How to prevent maternal fetal infections: Interview with Dr. Ana Marbella
There are many infections that can affect the pregnant woman and sometimes they can suppose a risk to the fetus or newborn. Transmission may occur during transplacental pregnancy (congenital infections), during the birth (perinatal infections) and after the birth, through breastfeeding or through contact with maternal secretions (postnatal infections). For this reason it is important a pregestacional medical advice that investigates the health of the pregnant woman and her immune status, to take the appropriate preventive measures to help prevent maternal fetal infections.
Dr. Ana Marbella, obstetrician and gynecologist in the ‘Clínica Medinorte’, ‘Quirónsalud’ and in the ‘Hospital Casa de Salud’ in Valencia, with experience in the care of women during all stages, tells us about maternal fetal infections and how to treat them, so that both mother and baby are healthy.
Dr., what measures do you consider appropriate in the preconception visit?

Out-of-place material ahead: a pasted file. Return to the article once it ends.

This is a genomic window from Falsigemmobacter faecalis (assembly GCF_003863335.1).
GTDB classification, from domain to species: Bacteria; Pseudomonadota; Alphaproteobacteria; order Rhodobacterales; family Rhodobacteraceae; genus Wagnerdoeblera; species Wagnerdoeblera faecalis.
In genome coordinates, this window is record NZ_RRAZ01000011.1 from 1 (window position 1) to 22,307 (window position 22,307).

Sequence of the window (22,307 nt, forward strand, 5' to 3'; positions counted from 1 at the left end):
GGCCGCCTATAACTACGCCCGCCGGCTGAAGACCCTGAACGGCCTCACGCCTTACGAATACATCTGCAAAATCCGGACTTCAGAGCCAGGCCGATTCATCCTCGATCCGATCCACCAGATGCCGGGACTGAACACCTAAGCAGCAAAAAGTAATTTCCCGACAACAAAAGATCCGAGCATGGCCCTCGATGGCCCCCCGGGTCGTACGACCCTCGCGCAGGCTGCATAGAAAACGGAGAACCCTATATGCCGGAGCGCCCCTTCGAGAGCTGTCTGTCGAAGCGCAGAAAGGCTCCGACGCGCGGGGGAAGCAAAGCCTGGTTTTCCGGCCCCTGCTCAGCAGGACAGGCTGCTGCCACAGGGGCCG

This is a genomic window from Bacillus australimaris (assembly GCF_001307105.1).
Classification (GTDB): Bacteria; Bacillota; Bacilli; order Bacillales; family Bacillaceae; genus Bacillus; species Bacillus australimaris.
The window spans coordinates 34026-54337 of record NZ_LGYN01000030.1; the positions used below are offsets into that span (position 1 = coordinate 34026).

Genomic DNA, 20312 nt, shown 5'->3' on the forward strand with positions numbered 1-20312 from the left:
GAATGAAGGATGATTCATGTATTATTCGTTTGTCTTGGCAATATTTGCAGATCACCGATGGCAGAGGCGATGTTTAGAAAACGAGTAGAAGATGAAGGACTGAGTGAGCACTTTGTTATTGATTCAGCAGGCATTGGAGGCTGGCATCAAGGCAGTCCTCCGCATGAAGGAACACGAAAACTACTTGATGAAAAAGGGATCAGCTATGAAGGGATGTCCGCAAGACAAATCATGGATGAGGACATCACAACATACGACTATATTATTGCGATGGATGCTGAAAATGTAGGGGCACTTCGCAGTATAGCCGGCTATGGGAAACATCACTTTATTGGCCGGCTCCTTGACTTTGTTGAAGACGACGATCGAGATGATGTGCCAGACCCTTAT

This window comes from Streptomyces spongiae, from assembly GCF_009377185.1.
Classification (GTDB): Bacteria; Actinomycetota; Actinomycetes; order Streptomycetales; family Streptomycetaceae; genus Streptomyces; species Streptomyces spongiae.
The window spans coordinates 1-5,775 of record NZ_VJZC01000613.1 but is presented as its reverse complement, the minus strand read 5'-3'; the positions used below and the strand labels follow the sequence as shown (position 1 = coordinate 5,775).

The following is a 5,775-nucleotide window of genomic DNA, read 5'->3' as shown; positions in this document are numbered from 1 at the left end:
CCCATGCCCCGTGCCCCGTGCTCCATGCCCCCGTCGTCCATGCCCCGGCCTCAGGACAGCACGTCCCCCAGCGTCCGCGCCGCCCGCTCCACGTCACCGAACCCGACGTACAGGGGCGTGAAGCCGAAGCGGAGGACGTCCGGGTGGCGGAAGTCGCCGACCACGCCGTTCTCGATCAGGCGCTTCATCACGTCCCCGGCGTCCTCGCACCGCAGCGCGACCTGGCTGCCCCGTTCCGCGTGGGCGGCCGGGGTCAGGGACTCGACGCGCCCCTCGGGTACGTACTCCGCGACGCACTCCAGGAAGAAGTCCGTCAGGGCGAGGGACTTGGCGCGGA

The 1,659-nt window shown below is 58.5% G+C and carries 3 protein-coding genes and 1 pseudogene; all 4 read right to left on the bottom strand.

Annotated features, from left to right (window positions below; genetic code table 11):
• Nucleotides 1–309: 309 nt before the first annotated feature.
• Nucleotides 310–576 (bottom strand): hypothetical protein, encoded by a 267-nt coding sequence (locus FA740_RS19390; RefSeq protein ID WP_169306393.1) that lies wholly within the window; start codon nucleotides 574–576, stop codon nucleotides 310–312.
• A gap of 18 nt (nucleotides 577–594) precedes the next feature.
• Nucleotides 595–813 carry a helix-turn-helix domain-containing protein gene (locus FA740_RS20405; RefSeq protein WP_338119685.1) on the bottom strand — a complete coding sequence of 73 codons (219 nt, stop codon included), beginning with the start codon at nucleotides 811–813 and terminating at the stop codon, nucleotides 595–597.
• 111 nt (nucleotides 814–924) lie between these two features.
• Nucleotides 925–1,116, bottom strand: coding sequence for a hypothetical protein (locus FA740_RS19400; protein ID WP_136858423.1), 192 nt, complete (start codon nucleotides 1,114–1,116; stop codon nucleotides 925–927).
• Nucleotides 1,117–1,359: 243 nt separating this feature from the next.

All women of childbearing age should be vaccinated prior to their pregnancy against rubella, varicella (in cases of negative serology) and hepatitis B. During pregnancy, vaccination against the virus Influenza (flu) is recommended during the cold season and can be vaccinated in any month of pregnancy (not contraindicated). DTP (Diphtheria, Tetanus and Tosferin) vaccination is also recommended during pregnancy in the last trimester and in each pregnancy.
During pregnancy, it is advisable to carry out an analytical serological study of HIV (AIDS), Syphilis (in the first and third trimesters of pregnancy) and Hepatitis B.
Can you tell us in what kind of infections special care is required in terms of food?
Toxoplasmosis and Listeriosis require special mention.
Toxoplasmosis is an infection caused by a protozoan present in the feces of affected cats. It can be spread through the intake of certain vegetables in contact with the soil, as well as by the intake of raw meats from animals raised outdoors. Although congenital toxoplasmosis has a low incidence in our country, primary prevention measures are necessary in those pregnant women who are not immunized. They are advised to avoid eating uncooked meat, be careful with cured meat, to wash hands thoroughly if there is contact with raw meat, to wash fruits and vegetables before consumption and, of course, to avoid contact with cat feces and to wear gloves when gardening.